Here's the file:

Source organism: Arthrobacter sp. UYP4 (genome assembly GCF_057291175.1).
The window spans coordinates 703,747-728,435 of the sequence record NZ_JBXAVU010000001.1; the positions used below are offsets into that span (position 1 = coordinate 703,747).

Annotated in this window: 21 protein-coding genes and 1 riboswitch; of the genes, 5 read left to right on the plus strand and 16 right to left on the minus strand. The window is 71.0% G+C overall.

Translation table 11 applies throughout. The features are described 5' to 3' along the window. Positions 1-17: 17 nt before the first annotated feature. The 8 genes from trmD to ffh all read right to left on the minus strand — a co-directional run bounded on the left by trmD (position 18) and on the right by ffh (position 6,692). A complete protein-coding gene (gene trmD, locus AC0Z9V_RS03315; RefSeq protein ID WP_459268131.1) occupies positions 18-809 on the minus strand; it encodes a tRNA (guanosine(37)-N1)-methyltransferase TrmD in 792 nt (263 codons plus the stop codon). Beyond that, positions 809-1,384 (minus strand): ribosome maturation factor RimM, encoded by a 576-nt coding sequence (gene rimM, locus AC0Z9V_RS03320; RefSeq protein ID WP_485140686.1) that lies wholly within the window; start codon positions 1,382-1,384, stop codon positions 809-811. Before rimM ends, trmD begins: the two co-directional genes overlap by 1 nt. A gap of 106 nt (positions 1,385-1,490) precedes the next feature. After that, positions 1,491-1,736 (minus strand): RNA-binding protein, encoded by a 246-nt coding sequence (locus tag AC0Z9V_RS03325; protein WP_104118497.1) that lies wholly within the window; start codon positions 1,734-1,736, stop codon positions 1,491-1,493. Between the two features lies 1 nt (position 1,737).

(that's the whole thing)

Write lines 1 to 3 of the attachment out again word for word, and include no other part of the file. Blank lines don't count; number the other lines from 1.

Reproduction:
Source organism: Arthrobacter sp. UYP4 (genome assembly GCF_057291175.1).
The window spans coordinates 703,747-728,435 of the sequence record NZ_JBXAVU010000001.1; the positions used below are offsets into that span (position 1 = coordinate 703,747).

Annotated in this window: 21 protein-coding genes and 1 riboswitch; of the genes, 5 read left to right on the plus strand and 16 right to left on the minus strand. The window is 71.0% G+C overall.